After living there for nearly two years, Lee has become deeply integrated into the local culture. “Life on the mainland is convenient, as long as I know how to use food delivery apps, e-commerce platforms and online ride-hailing services,” he said. “Houjie is clearly not an international metropolis, but it has its own development model. For example, Dongguan’s convention and exhibition industry is well-developed, and Houjie often hosts international exhibitions. It’s quite an interesting juxtaposition to see elements of large-scale events in this small town.”

From county to city

As developed as it is now, Dongguan’s emergence as a true city is a recent phenomenon. Before 1978, 80 percent of its labor force was engaged in agriculture. Output of its less than 400 industrial enterprises, mostly small workshops, accounted for only 30 percent of the local economy. The launch of the country’s reform and opening-up policy in 1978, fundamentally changed the situation.

Around the same period, many enterprises in Hong Kong, which was under British colonial rule at that point, ran into difficulties due to its rising labor costs, and some Hong Kong entrepreneurs turned their eyes to the mainland to seek alternative factory sites.

Benefiting from its exceptional geographical location in the heart of the Pearl River Delta and on the banks of the region’s major commercial artery, Dongguan attracted a lot of investment and introduced the “three-plus-one” trading mix, which involves assembly work, making products based on provided samples, processing supplied materials and compensation trade. In the context of zero capital accumulation, this model is undoubtedly the optimal choice for Dongguan at the time.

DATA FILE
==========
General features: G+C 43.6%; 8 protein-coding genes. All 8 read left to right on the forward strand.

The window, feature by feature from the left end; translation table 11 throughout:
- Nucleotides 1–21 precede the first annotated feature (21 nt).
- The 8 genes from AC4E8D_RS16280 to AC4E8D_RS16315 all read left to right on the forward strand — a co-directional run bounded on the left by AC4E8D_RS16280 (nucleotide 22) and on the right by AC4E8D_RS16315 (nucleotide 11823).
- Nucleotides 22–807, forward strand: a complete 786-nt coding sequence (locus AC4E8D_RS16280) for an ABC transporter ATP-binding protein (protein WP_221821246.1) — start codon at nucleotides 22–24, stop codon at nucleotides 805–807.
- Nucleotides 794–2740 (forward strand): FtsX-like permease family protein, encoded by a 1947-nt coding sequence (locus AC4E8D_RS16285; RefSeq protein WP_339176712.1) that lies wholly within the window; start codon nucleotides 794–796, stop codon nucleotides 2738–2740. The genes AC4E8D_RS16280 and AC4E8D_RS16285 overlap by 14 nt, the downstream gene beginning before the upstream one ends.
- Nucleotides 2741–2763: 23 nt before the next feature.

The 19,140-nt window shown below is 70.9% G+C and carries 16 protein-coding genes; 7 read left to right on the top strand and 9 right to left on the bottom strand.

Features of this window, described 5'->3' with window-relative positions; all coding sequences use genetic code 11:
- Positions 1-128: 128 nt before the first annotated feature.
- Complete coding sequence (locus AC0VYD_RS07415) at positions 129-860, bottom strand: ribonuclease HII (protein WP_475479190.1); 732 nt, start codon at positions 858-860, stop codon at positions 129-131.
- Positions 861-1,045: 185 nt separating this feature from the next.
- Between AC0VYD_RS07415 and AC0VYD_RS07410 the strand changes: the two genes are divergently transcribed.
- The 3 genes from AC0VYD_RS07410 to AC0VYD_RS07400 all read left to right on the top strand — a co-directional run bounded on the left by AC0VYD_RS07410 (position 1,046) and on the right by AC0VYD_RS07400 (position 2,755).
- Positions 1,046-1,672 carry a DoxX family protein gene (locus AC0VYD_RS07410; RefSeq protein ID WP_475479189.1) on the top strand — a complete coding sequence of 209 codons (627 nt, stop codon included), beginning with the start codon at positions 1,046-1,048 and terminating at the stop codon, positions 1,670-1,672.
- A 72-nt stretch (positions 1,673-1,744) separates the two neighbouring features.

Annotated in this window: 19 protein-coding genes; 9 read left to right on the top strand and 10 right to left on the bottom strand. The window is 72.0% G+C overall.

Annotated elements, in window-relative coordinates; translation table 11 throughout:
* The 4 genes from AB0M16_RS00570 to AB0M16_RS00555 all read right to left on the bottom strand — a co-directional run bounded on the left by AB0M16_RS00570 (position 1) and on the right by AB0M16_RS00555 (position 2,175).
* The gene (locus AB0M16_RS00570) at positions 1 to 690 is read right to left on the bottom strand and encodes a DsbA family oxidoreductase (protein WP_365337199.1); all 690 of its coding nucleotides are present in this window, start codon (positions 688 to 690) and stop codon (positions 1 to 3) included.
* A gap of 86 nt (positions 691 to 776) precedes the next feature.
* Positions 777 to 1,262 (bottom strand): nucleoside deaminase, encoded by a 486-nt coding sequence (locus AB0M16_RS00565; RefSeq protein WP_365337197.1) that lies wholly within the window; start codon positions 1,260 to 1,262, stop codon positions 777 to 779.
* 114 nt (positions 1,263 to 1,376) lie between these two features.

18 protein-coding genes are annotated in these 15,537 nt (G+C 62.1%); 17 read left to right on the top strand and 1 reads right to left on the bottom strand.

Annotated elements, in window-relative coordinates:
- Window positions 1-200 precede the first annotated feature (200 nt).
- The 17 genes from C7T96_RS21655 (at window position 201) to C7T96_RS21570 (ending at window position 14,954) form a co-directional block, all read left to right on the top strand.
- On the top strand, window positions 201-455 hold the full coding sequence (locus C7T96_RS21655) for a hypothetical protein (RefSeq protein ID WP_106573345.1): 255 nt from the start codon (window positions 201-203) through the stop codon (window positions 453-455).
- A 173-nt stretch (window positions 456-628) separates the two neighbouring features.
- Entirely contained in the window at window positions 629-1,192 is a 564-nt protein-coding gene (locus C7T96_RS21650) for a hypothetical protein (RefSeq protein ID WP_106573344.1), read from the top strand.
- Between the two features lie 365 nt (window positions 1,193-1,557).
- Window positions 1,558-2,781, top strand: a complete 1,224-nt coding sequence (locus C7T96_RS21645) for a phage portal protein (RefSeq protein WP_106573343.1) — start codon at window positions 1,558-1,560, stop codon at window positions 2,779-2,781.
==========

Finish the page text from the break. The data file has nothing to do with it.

Commonly, Hong Kong-funded companies’ business operations would be carried out in Hong Kong and manufacturing would be completed in Dongguan. Later, many investors from China’s Taiwan and overseas, who were facing the dilemma of industrial transfer, also discovered the potential of Dongguan. This triggered a boom in the introduction and utilization of overseas capital in the city. Old manual workshops were upgraded into modern factories, transforming Dongguan into an export-oriented processing base, which became a hot destination for the transfer of global manufacturing industrial chains. Its economy soared all the way through its transition to this model. In 1988, Dongguan was officially upgraded from a county to a prefecture-level city.

Released in February 2019, the Outline Development Plan for the Guangdong-Hong Kong-Macao GBA positions Dongguan together with Shenzhen as a key to developing a globally influential and competitive cluster of world-class manufacturing industries. Today, the ever-accelerating development of the GBA further pushes forward the development of Dongguan, and brings with it a large influx of population. At the end of 2021, Dongguan’s resident population stood at 10.5 million people.

Sitoy Group is thriving through pursuing innovation, attracting many ambitious young people like Lee.

“My family supports me pursuing my own dream. They are expecting I will build my life and career on the mainland,” Lee said. “Plus, they don’t have to worry about not being able to get together with me, as the Guangzhou-Shenzhen-Hong Kong Express Rail Link is now in operation. It takes me just one hour to get from Dongguan to Hong Kong by train. I sometimes go home over the weekend to see my family and friends, or the other way around. We call this the ‘one-hour living circle’.”

When it comes to the future, Lee doesn’t have many specific plans, but there is one thing of which he is certain. “I hope to realize my full potential, and make a life on the mainland,” he concluded.

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Website: https://youtu.be/d0hhxjKx0I0